What You Need to Know Before Buying a Horse Trailer to Take Your Horse to Competitions

After spending a lot of time getting ready for horse shows, the last thing you'll want to do is to either break down on the way to competition or—worse—get into an accident with your equine cargo in tow. It's crucial to inspect the trailer before loading your horse into it and taking it on excursions to your competitions, especially if you buy a used trailer. Here are a few crucial things to check and the documentation you may need to legally be able to transport your horse. 

The Flooring 

The interior of the trailer should be sturdy, particularly the floorboards. Due to the weight of horses, wood is used as flooring in horse trailers. Wood, however, is susceptible to rot and damage from insects. Therefore, always keep tabs on the condition of the wood flooring and replace the slats as necessary.

Make sure the spaces in between the slats is not large enough for leads or ropes to fall into and get stuck, which could easily spook your horse. Obviously, a spooked horse inside an enclosed trailer isn't a good thing, particularly while on the road. Also, be sure to secure each end of every slat so they don't lift up like a teeter-totter when your horse steps into the trailer. 

The Walls 

The walls should be smooth and rust free. There should be no jagged joints or framing. These types of conditions can easily injure your horse, which again could cause your horse to spook or cause it to want to take flight. Any windows in the walls should be easy to open and also without any damage that could cause injury to your horse. The windows should be sealed tightly in the walls to reduce the amount of water that can enter into the trailer, which can lead to excessive moisture and eventually cause rust.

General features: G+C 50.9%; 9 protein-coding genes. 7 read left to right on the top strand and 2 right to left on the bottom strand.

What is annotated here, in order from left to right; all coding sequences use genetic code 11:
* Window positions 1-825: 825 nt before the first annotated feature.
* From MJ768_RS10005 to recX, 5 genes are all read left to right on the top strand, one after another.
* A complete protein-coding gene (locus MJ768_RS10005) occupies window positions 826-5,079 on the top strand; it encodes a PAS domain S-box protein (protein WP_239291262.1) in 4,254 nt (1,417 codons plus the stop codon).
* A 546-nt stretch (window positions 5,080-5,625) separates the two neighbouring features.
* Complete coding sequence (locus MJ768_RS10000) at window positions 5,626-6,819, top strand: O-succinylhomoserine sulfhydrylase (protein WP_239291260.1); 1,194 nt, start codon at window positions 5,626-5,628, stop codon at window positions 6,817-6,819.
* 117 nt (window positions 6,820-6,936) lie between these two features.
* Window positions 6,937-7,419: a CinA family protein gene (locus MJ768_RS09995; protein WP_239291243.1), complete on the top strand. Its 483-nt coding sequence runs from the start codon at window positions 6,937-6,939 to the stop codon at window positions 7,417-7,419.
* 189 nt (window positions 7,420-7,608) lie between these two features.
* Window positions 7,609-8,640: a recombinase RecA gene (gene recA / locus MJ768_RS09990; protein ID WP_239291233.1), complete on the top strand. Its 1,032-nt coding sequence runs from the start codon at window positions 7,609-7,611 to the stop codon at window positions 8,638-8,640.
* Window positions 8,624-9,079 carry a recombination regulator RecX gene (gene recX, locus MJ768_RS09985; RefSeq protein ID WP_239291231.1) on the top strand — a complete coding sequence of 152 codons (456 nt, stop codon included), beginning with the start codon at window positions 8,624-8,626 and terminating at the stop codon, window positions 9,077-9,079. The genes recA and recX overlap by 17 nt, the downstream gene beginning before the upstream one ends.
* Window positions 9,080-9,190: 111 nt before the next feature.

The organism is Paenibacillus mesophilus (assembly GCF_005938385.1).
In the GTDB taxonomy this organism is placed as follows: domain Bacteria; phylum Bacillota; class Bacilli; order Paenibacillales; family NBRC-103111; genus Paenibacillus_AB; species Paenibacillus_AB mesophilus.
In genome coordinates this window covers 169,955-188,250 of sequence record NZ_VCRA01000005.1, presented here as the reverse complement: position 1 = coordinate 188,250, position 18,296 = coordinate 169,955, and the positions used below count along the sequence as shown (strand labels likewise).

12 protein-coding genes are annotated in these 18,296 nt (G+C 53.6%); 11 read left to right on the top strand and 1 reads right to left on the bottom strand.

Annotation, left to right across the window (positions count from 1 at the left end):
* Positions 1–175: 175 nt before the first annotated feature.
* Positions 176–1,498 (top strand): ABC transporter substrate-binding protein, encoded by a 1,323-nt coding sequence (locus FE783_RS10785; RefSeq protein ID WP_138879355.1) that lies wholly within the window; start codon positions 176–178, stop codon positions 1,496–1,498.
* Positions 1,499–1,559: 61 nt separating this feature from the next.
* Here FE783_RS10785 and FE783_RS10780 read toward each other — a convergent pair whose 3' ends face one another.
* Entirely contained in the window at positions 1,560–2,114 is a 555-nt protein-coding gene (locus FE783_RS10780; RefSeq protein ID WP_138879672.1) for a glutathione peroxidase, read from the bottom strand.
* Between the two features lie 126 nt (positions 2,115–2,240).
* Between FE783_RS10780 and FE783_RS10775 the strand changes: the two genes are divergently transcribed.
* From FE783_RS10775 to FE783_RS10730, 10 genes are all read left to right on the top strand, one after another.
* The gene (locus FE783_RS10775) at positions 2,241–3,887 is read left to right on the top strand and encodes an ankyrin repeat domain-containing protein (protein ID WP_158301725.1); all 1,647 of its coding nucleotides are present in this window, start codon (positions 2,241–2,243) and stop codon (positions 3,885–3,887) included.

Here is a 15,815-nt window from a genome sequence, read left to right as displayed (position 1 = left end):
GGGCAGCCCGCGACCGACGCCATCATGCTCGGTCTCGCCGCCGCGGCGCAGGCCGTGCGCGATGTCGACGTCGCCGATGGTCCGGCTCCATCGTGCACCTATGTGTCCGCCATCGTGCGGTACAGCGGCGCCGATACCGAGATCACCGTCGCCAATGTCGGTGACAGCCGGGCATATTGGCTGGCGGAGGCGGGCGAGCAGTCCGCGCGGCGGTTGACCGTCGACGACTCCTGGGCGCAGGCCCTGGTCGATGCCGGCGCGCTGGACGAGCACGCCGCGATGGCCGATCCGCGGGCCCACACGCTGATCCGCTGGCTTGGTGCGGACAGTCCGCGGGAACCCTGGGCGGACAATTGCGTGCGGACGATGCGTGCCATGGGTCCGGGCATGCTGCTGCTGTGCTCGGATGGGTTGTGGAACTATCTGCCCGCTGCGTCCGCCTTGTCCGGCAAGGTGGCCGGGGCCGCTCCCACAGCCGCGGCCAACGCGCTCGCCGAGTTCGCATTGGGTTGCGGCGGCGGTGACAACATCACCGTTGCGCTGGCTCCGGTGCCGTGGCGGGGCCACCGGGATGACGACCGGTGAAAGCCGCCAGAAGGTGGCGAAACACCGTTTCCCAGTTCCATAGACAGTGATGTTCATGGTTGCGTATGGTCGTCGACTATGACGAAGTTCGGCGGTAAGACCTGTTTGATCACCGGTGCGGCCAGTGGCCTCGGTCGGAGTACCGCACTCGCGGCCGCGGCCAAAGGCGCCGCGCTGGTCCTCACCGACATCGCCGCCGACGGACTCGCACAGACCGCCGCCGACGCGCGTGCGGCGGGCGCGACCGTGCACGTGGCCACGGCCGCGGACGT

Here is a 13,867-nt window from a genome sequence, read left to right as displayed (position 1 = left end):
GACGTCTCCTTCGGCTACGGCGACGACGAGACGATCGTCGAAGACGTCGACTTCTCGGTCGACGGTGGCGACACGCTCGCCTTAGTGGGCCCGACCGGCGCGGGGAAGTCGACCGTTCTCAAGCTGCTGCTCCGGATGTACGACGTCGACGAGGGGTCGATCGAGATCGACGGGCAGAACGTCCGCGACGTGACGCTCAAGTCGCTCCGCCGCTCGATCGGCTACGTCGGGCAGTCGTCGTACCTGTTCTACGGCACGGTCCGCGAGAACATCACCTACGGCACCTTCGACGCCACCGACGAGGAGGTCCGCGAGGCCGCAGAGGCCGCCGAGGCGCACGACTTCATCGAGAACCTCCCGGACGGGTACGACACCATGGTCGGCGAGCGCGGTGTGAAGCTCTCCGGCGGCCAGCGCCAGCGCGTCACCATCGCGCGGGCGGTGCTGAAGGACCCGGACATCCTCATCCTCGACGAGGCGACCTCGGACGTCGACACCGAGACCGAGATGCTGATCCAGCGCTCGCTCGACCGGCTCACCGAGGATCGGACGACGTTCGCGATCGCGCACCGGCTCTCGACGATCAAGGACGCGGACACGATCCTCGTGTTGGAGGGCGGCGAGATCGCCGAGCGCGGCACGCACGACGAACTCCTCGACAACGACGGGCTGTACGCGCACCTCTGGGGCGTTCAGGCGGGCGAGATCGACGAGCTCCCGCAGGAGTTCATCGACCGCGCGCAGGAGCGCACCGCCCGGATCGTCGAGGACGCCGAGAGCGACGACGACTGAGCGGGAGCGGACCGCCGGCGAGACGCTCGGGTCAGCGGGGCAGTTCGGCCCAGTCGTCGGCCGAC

The Documents

Depending on the laws in the state where the trailer will be registered, you may need to have a commercial driver's license in order to legally tow a horse trailer. If this is the case, you may also need to register your towing vehicle and horse trailer with the Department of Transportation so you can get a DOT number assigned to your towing vehicle and trailer, if necessarily. 

This all often depends on whether or not your participation in horse competitions can be considered as an income earner by the IRS. If it's just a hobby for you but you win money in competitions, you may actually benefit from this. The reason for this is because you could write off some expenses when you do your taxes. Therefore, it's a good idea for you to speak with a local tax advisor so you can have the appropriate documentation you'll need in order to tow your new horse trailer from the seller or dealer. 

For more information on horse trailer options, contact companies like Lakota of Ohio.